*taaaaaa-raaaaa taaa-raaa ta-ra ta-ra ta-ra-ta-ra* Eeeek! We’ve all seen Jaws and good grief, while sharks are majestic, who tf wants them next to them while kayaking? Not me!
When you’re out on the water, it’s essential to have all of the right gear to make the most of your fishing expedition. One tool that’s become increasingly popular among anglers is the fish finder.
It can help locate fish and sharks and improve your chances of having a successful day on the water. But can your fish finder detect sharks?
In this guide, we’ll look at the science behind fish finders and if they can pick up sharks.
First, How Does a Fish Finder Work?
The fish finder then interprets the returned signal, displaying a picture of the area under your kayak. The system uses different colors and shapes to indicate the size of the object, the distance from your kayak, and if it’s moving.
How Does a Fish Finder Detect Sharks?
Like many other sea creatures, sharks have a swim bladder that the fish finder can detect. For instance, sharks have a large internal organ called a liver, which is less dense than water and acts as a buoyancy aid.
This organ can show up on a fish finder’s display as a large object with a specific shape and can be an excellent way to identify sharks. However, not all sharks have a swim bladder, making detection difficult.
Another way that fish finders can detect sharks is by detecting the prey fish that sharks hunt. Sharks’ love to chomp on schools of smaller fish which are also detected by the fish finder. If you notice on the fish finder that there’s a large concentration of small fish in a specific area, there could be sharks nearby.
It is essential to note that fish finders have limitations in detecting sharks. Many factors can affect how well they pick up different types of marine life. The depth of the water, the type of fish finder, the strength of the sonar waves, and the weather conditions are just a few examples.
Why Don’t Sharks Show Up on a Fish Finder?
As mentioned above, not all sharks have a swim bladder which may make it hard for the fish finder to detect.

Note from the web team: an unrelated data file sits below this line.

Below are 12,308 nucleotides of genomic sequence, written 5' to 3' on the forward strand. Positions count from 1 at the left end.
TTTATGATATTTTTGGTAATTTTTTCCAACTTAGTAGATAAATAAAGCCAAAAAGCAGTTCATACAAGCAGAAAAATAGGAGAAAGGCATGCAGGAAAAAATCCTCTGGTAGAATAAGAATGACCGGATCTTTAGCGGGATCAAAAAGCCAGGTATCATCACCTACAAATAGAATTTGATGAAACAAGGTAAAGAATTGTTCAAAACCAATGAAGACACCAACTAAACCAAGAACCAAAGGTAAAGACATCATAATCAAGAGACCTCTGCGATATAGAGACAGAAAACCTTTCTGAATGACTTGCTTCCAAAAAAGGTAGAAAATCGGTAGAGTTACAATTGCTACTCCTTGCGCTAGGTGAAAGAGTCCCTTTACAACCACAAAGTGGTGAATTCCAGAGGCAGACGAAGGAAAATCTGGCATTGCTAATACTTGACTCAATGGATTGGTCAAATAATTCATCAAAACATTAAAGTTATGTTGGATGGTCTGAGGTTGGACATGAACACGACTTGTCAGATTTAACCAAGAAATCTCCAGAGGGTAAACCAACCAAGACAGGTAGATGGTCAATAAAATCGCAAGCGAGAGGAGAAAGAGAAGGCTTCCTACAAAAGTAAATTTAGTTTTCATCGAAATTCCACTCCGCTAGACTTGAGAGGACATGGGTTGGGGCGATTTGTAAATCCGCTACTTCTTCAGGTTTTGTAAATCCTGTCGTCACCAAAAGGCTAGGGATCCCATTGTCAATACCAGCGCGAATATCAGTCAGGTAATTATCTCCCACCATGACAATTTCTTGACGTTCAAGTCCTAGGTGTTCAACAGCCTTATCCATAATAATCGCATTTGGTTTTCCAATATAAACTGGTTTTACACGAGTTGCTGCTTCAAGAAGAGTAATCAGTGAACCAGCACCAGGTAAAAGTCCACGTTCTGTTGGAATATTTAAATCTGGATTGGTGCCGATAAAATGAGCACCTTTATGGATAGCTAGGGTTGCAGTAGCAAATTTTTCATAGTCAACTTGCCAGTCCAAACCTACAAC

Also, some shark species are quite small and can easily be missed by the sonar waves. The strength of the sonar wave also matters, as higher frequencies do a better job at detecting smaller objects than lower ones.
Can Sonar Detect Sharks?
Yes, sonar can be used to detect sharks. As mentioned above, sharks have a swim bladder that makes them easier to spot on a fish finder’s display.
Sonar can also be used to detect the movement of prey fish that sharks hunt, making it easier to spot a shark’s presence in the area.
Is There a Shark Detector?
Yes, there are several shark detectors available on the market. These devices use sonar technology to detect sharks in the water and alert you when a potential danger is present.
However, these detectors can be expensive and may not always work as intended.
Can You Use a Fish Finder in a Kayak?
Yes, you can use a fish finder in a kayak. Many anglers have found that it helps them locate the best places to cast their line and increases their chances of finding fish.
A few things to keep in mind include the size of the device, how much power it will require, and if you need an additional antenna for better reception.
What Can You See with a Fish Finder?
A fish finder can be used to see the location and size of objects under the water, such as rocks, sunken logs, and schools of fish. It can also detect sharks if they have a swim bladder or are hunting prey fish.
In addition to this, it can display accurate depths so you know how deep to cast your line.
So can your fish finder detect sharks? It’s challenging to give a straight answer as it depends on numerous variables.
The good news is that fish finders can detect the prey fish that sharks hunt and, for some species of shark, detect the presence of their swim bladder. As a kayaker, it’s always essential to stay alert and aware of any potential dangers.
A fish finder can be a helpful tool to locate fish and understand what’s happening under your kayak, but it should never be a replacement for using your eyes and common sense. Go ahead and make the most of your fish finder but always remember to stay safe on the water.